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Modern day parallels to Orwell’s ‘1984’ unfortunately accurate


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Americans are some of the least likely people in democratic countries to trust the government.According to Pew Research Center, only 20% of Americans on average say that they are able to “trust the government in Washington always or most of the time,” compared to 43% in France and 34% in Germany.

Thus, when the New York Times reported earlier this year that the pharmaceutical company Otsukareceived approval from the FDA to begin distributing the world’s first so-called digital pill, their headline read “First Digital Pill Approved to Worries About Biomedical ‘Big Brother,’” referencing the culturally ubiquitous George Orwell novel “1984.”

The urge to compare this new technology to Orwell’s dystopian warning to society may be strong, but it is not warranted. The pill is completely optional and patients taking it can choose at any point to cease sharing information with their doctors.

However, the paranoia surrounding this new development, and especially the references to “1984,” are good reasons to examine other aspects of that grave book’s apocalyptic predictions and see how well they relate to modern society. Some of which, as Orwell would be dispirited to discover, are all too real.

Throughout the novel, characters in “1984” are closely monitored by the seemingly omnipresent state. Electronic screens on the walls of every building and in every room monitor the actions and speech of every person. The state knows all and is everywhere – even escaping to a place of perceived solitude, as the protagonist finds out, can only be a temporary relief from the overbearing totalitarianism that rules society.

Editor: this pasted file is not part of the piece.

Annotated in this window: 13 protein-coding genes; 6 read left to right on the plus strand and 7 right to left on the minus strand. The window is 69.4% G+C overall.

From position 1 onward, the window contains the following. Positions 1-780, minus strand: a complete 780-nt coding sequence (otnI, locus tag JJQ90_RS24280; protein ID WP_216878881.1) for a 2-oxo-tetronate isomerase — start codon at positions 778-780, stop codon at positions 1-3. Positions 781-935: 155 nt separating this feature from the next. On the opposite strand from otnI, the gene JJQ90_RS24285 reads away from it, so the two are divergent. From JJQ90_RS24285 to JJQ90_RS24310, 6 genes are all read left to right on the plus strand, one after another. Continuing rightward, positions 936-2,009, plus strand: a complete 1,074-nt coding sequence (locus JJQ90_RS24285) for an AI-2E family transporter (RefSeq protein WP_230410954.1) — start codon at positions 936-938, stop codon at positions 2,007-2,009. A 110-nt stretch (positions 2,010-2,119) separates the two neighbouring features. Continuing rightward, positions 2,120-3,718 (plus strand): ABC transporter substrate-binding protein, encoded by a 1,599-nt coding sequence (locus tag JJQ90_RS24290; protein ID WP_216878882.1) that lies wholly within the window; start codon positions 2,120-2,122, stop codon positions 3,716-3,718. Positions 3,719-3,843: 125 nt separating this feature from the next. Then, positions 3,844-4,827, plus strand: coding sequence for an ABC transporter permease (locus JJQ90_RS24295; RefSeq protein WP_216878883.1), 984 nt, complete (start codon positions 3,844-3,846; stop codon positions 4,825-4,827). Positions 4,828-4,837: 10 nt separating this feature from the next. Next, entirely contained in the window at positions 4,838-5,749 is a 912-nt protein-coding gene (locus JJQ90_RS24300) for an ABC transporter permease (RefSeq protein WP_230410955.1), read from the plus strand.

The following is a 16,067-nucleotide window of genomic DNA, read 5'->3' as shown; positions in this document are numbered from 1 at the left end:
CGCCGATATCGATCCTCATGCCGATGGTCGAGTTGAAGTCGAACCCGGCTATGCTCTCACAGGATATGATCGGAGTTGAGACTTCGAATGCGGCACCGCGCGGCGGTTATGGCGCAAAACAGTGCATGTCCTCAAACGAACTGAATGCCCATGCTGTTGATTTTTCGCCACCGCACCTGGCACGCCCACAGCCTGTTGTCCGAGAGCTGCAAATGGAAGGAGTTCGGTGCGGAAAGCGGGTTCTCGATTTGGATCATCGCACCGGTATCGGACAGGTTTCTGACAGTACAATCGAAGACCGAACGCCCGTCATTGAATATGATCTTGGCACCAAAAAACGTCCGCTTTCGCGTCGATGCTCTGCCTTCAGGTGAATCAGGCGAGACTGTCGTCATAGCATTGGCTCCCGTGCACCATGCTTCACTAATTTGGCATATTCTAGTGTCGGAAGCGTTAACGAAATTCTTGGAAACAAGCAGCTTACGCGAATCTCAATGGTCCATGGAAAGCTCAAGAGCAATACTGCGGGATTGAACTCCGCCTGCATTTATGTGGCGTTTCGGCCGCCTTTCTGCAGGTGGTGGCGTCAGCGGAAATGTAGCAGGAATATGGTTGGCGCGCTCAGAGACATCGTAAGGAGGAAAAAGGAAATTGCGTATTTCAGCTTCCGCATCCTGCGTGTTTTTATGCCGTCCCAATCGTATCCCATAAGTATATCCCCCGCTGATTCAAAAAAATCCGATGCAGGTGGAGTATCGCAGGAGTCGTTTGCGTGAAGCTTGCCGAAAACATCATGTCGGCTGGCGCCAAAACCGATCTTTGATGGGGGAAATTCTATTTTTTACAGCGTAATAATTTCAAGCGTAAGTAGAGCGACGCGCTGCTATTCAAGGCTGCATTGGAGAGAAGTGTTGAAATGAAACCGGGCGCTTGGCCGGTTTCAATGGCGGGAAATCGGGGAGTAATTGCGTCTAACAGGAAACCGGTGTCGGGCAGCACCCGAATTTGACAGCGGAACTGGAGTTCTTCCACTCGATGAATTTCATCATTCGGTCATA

While this is, of course, a dreary and exaggerated situation, it is not completely unlike the modern United States. The USA PATRIOT Act of 2001 gave the government broad and generous powers to monitor telephone, financial, and email records of US citizens without a court order, along with similar authorities that are potentially problematic to privacy rights. More recently, the National Security Agency came under fire for failing to protect its trove of crazy powerful cyber weapons, one of which was used to cause a massive global panic and shut down hospitals and other institutions around the world earlier this year.

The dystopian government of “1984” also controls society through its control of history and information. A sentence repeated frequently throughout the novel is “He who controls the past controls the future. He who controls the present controls the past.”

Orwell’s totalitarians constantly update the historical record, and that of the newspapers, to reflect whatever is said by the government on any given day, in order to maintain absolute order. Anyone who openly or privately takes note of these changes is kidnapped and never heard from again.

This particular notion is basically unfathomable in modern America, for good reason. However, it is important to hold leaders accountable to what we know to be true; recall how earlier this year, the EPA removed the words “climate change” from its website entirely after the new administration took over.

The nightmare reality of “1984” is nowhere close to coming to fruition. However, it is important that we as citizens take note when our freedoms are restricted and our privacy violated, in order to prevent the slow death of democracy.

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Modern day parallels to Orwell’s ‘1984’ unfortunately accurate